The Rose ThornSummary:
The good guys weren’t supposed to die, his mom, and the cartoons he’d watched, had shielded him from the fact that, sometimes, the bad guys won.A/N:
This fic is set five years or so after the events of Sudden Changes.Feedback:
Appreciated very muchDisclaimer:
I only own Chris, Stargate SG1 and BtVS belong to MGM and Mutant Enemy; plus a truckload of other people.
Even when the NID were tearing down the door on his semi-peaceful life Chris always knew that he could count on his family to put things right, that little idea had been tested when Serena had died; she was one of the ‘good guys’ and so, in his mind, should have been fine- maybe a little hurt.
But not dead.
The good guys weren’t supposed to die, his mom and the cartoons he’d watched had shielded him from the fact that, sometimes, the bad guys won. Oh, Kinsey and the NID didn’t win, per se; he and his mom’s friends were protected from the NID, and Kinsey had been killed, so maybe they did win- but they’d lost a lot.
Gray had lost Serena; Chris had lost the illusion that everything would be okay; his mom had, at first, lost the idea that she could protect him from everything; and his dad had lost a lot of the freedom he’d had before Chris had entered his life.
But the losses that they’d suffered had been compensated; Chris had been given what had always been missing from his life: a daddy; by extension, they’d gained family, extended and immediate. In spite of the consequences of Kinsey’s meddling, he’d always kept in mind that if things hadn’t happened the way they had Chris wouldn’t have a dad, and he wouldn’t have the siblings he’d always wished for.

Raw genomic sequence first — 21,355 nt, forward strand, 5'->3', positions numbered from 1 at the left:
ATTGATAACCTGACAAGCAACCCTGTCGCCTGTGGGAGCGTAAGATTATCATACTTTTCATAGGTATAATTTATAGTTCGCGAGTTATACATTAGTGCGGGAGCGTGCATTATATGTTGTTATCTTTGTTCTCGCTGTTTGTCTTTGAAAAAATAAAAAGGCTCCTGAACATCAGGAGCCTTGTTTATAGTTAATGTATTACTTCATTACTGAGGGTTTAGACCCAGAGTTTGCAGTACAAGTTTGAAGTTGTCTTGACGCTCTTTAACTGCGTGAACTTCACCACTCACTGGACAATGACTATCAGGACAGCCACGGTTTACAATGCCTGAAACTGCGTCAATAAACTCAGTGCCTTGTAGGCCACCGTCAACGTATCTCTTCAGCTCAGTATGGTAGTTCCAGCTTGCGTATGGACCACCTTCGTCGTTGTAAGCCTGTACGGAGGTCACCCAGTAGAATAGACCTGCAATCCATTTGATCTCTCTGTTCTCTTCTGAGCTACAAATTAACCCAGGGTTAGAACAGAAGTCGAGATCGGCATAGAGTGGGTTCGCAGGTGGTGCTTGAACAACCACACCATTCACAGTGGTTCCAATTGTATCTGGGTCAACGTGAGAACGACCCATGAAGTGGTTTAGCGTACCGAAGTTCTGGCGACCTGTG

The thing was, every so often, even the best things in his life came with the metaphorical thorns attached; it wasn’t the annoying brat of a little brother, Lucas.
No, surprisingly the problem was Annie; his even littler sister.
Why did she have to do it?
Lucas, for all his tattling and whining, had remained blissfully normal.
Mom had said that he hadn’t taken after her; hadn’t inherited her magic... at least not obviously, anyway.
But his sister had taken after her; Annie, with all her cuteness, had inherited that dangerous power- just like him; figured she’d end up being a copy-cat. Did he sound the tiniest bit resentful?
Maybe he was a little.
He wasn’t jealous, just worried... and mad.
Mad, because she was doing it again!
“Mom!” he yelled, glaring at the stuffed teddy-bear as it floated above them; he looked from the bear to Annie and shook his head, “You shouldn’t do that, it’s bad!”
“No,” stated his sister, eyes fixed on the slowly-spinning toy.
“I’m telling mom,” he said, doubting that she even understood him, “You’ll get into trouble; you’re being bad.”
Her green eyes flickered from the bear to him, then she looked back to the toy, “No,” she said, stubbornly, “Ch'is, ...isn’t bad.”
Her gaze remained on the bear even when Chris took a step back, she stayed ignorant of the anger welling up inside him; the words she’d just spoken had sounded a lot like ‘Chris isn’t bad.’ He knew that she was referring to the magic, but to him she’d just said something stupid... something untrue.
After all, how could a one year old know any better?
He stared at her until, finally, her eyes met his, “You’re wrong... I am. And you will be, too.”
Chris ignored the footsteps coming out of the kitchen, he didn’t care; he’d realised something- that if Annie was bad, Chris would be the last person capable of helping.
He was a bad as they got.
“Chris, what is it?” His mom had entered the room, her worried tone drew his eyes from his sister; she had a pretty apron on- they were supposed to be making cookies; the sweet scene wafted from the kitchen into the living room they were in; usually he liked the smell of freshly-baked cookies.
They made him feel ill.
Or maybe it was Annie’s magic.
did she have to be a witch too?
And why didn’t his mom make her stop it?